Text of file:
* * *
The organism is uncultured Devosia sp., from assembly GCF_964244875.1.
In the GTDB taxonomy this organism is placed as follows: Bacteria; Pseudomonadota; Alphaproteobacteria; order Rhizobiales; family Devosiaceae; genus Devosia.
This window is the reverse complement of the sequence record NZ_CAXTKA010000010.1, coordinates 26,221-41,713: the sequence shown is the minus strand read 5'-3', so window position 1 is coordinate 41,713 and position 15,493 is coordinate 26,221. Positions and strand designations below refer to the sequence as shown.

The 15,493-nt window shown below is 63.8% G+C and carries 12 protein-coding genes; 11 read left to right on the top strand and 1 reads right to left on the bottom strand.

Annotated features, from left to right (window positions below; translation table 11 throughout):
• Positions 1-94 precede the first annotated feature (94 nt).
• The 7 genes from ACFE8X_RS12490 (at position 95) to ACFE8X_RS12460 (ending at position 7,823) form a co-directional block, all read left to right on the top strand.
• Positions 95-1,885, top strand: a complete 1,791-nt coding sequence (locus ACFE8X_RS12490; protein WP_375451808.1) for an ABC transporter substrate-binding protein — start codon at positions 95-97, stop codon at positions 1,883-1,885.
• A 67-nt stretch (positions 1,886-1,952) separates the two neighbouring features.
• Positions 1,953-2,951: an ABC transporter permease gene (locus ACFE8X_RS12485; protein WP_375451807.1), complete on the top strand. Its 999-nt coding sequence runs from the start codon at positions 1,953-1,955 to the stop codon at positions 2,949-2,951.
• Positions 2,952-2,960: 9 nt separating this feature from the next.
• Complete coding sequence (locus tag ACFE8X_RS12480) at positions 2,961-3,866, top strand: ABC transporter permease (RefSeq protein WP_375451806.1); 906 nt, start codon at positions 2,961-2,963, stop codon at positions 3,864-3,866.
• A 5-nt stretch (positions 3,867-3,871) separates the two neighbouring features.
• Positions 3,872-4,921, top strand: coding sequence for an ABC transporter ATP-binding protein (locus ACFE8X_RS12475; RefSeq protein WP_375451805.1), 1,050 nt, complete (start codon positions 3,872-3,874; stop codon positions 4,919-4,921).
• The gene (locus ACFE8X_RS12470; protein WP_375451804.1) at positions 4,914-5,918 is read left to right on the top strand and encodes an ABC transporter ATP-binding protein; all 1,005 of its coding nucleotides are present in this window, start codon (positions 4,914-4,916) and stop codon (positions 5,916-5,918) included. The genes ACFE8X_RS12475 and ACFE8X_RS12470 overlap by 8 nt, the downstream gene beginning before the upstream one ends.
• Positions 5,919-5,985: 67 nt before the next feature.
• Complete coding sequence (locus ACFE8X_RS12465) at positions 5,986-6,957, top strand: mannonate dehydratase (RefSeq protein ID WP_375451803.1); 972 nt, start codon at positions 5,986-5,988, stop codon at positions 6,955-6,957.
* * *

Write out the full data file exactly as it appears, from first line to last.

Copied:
The organism is uncultured Devosia sp., from assembly GCF_964244875.1.
In the GTDB taxonomy this organism is placed as follows: Bacteria; Pseudomonadota; Alphaproteobacteria; order Rhizobiales; family Devosiaceae; genus Devosia.
This window is the reverse complement of the sequence record NZ_CAXTKA010000010.1, coordinates 26,221-41,713: the sequence shown is the minus strand read 5'-3', so window position 1 is coordinate 41,713 and position 15,493 is coordinate 26,221. Positions and strand designations below refer to the sequence as shown.

The 15,493-nt window shown below is 63.8% G+C and carries 12 protein-coding genes; 11 read left to right on the top strand and 1 reads right to left on the bottom strand.

Annotated features, from left to right (window positions below; translation table 11 throughout):
• Positions 1-94 precede the first annotated feature (94 nt).
• The 7 genes from ACFE8X_RS12490 (at position 95) to ACFE8X_RS12460 (ending at position 7,823) form a co-directional block, all read left to right on the top strand.
• Positions 95-1,885, top strand: a complete 1,791-nt coding sequence (locus ACFE8X_RS12490; protein WP_375451808.1) for an ABC transporter substrate-binding protein — start codon at positions 95-97, stop codon at positions 1,883-1,885.
• A 67-nt stretch (positions 1,886-1,952) separates the two neighbouring features.
• Positions 1,953-2,951: an ABC transporter permease gene (locus ACFE8X_RS12485; protein WP_375451807.1), complete on the top strand. Its 999-nt coding sequence runs from the start codon at positions 1,953-1,955 to the stop codon at positions 2,949-2,951.
• Positions 2,952-2,960: 9 nt separating this feature from the next.
• Complete coding sequence (locus tag ACFE8X_RS12480) at positions 2,961-3,866, top strand: ABC transporter permease (RefSeq protein WP_375451806.1); 906 nt, start codon at positions 2,961-2,963, stop codon at positions 3,864-3,866.
• A 5-nt stretch (positions 3,867-3,871) separates the two neighbouring features.
• Positions 3,872-4,921, top strand: coding sequence for an ABC transporter ATP-binding protein (locus ACFE8X_RS12475; RefSeq protein WP_375451805.1), 1,050 nt, complete (start codon positions 3,872-3,874; stop codon positions 4,919-4,921).
• The gene (locus ACFE8X_RS12470; protein WP_375451804.1) at positions 4,914-5,918 is read left to right on the top strand and encodes an ABC transporter ATP-binding protein; all 1,005 of its coding nucleotides are present in this window, start codon (positions 4,914-4,916) and stop codon (positions 5,916-5,918) included. The genes ACFE8X_RS12475 and ACFE8X_RS12470 overlap by 8 nt, the downstream gene beginning before the upstream one ends.
• Positions 5,919-5,985: 67 nt before the next feature.
• Complete coding sequence (locus ACFE8X_RS12465) at positions 5,986-6,957, top strand: mannonate dehydratase (RefSeq protein ID WP_375451803.1); 972 nt, start codon at positions 5,986-5,988, stop codon at positions 6,955-6,957.